I don’t have beef with beef, herds grazing in open
fields, their fat, speckled offspring curled in clover
blinking, but hog lots can go, the stink—confinement,
slaughter, intelligence of pork—The smell of money,
my dad always said, like he said when he farted,
Barking spiders. We try not to breathe, look for wind
shift, heat to lift, any other crops like corn. You have
beef with cars that attempt to weave through a queue
of spandex, helmet, creatures powered by human
legs, 10,000 bikes strong, or is it 15,000, or maybe
20,000—no one counts heads, maybe not even the
police. The cyclists ahead of us have beef with
potholes, cracks, entire lanes of concrete dissolving
into sand. I have beef with the way I think sometimes,
wishing those thoughts could unhost me and find
host in someone else. Where are we going? I say
aloud because I haven’t eaten in hours and the inner-
outer filter is gone. The road curves, a hill, and for
miles we’re going somewhere but never arrive—all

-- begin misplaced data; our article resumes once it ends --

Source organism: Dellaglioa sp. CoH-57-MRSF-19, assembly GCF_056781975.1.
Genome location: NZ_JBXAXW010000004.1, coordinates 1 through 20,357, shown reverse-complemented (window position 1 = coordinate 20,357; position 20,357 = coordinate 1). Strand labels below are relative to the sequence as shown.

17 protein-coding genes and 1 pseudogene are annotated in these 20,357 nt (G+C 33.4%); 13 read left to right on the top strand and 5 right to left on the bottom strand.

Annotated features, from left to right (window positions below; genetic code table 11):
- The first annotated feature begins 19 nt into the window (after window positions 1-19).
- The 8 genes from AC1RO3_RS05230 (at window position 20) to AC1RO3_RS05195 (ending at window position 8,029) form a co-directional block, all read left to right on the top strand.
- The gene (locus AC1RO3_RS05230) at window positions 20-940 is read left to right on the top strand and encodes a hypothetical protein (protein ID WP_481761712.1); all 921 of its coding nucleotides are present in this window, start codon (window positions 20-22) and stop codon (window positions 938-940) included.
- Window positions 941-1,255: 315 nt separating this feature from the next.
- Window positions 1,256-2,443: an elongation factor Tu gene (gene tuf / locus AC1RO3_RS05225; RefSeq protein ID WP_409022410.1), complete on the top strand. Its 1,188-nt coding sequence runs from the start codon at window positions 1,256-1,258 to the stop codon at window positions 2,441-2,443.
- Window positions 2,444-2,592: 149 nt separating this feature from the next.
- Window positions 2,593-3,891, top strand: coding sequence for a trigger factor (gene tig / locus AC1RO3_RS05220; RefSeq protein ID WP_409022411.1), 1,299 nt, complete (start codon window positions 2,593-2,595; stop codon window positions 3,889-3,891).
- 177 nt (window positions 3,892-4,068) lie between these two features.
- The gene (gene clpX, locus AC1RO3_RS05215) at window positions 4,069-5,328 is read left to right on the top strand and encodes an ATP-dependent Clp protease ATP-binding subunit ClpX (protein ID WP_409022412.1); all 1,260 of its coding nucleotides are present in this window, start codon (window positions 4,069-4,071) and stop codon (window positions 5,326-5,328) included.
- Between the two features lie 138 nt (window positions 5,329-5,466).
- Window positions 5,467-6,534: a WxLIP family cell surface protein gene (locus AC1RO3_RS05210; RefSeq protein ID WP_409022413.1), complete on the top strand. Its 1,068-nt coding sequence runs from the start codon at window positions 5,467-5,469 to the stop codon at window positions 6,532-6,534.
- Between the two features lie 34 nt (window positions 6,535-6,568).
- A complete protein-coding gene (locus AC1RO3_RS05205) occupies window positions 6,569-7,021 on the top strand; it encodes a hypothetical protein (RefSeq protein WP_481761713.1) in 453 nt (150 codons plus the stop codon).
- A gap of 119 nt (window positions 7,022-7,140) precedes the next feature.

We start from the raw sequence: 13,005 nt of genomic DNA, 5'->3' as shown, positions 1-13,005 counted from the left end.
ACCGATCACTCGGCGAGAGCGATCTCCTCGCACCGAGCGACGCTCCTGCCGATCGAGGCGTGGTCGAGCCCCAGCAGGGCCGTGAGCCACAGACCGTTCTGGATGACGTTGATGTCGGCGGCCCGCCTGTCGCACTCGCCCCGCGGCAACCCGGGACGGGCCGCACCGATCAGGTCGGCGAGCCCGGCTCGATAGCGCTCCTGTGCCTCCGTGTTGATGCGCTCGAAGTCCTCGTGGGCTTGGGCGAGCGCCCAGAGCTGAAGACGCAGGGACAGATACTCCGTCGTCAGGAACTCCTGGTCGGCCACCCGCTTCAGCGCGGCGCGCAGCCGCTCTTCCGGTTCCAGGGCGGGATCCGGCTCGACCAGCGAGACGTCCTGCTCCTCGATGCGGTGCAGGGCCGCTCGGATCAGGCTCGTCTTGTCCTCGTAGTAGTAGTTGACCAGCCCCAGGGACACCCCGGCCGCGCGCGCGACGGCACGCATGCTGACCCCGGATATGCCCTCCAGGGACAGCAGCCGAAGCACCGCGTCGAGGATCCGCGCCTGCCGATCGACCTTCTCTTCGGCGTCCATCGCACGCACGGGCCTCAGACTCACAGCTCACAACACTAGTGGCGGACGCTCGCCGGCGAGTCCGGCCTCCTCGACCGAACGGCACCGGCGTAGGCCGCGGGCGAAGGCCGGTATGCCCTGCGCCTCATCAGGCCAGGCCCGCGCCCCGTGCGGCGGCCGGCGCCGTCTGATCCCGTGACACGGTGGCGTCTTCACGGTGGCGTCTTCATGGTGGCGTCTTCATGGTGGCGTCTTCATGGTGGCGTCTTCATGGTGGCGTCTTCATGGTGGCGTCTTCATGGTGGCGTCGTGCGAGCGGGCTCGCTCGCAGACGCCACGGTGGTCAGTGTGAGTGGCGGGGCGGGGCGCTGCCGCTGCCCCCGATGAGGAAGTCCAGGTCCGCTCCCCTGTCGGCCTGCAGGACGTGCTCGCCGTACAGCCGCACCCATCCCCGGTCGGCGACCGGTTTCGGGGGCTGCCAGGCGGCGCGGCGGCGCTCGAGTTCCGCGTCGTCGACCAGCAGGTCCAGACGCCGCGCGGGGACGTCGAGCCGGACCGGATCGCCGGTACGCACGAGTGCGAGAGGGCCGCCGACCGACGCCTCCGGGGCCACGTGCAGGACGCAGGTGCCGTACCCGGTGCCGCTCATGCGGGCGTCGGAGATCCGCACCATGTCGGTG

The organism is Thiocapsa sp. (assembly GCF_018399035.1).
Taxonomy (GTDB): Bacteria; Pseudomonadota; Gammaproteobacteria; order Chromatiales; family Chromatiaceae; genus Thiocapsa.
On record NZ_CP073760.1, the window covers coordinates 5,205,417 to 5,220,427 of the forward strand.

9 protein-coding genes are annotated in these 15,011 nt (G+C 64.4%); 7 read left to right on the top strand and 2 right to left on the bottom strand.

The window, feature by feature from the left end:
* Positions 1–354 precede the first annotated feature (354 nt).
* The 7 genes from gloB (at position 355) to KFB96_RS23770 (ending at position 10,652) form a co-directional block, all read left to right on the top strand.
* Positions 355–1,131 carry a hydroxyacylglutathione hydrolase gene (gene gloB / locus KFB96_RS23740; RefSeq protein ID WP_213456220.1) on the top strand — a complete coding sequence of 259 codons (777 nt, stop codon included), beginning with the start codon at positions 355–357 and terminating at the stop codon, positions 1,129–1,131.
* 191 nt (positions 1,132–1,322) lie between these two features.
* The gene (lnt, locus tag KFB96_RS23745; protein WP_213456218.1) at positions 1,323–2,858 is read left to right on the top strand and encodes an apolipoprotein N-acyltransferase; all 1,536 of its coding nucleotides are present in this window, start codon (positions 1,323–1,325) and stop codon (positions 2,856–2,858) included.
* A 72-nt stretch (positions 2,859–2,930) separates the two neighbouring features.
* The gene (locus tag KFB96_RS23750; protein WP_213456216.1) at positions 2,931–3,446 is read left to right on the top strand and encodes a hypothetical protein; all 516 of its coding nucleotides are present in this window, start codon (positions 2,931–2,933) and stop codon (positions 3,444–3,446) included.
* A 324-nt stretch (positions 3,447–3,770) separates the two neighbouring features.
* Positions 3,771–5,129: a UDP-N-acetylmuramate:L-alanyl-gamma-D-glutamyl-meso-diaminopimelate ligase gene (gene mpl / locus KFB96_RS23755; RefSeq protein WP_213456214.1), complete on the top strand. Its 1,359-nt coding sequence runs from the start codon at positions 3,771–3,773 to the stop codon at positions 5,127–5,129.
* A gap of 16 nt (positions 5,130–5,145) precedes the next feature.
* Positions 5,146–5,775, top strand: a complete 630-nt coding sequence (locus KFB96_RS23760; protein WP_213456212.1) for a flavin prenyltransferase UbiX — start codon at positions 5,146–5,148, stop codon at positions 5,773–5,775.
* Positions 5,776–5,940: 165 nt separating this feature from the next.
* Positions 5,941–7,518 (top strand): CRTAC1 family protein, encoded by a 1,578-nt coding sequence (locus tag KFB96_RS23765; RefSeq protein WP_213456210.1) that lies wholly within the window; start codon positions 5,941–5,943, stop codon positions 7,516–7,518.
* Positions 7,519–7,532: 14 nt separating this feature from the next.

those black eyes staring, all those mouths working
without talk, all those weirdos all around us not saying
a word. I say, I could kill for a hamburger. After we’ve
set up camp, you bring me one with extra ketchup
and around a bite, I say, Thanks.

laura madeline wisemanLaura Madeline Wiseman is the author of over twenty books and chapbooks and the editor of Women Write Resistance: Poets Resist Gender Violence (Hyacinth Girl Press). Her recent books are Drink (BlazeVOX Books), Wake (Aldrich Press), Some Fatal Effects of Curiosity and Disobedience (Lavender Ink), and the collaborative book The Hunger of the Cheeky Sisters (Les Femmes Folles) with artist Lauren Rinaldi. Her work has appeared or is forthcoming in Prairie Schooner, Margie, Mid-American Review, The Iowa Review, Calyx, Ploughshares, and Feminist Studies. Currently, she teaches English and Women’s and Gender Studies at the University of Nebraska-Lincoln.

feature image via Nubia Restaurant

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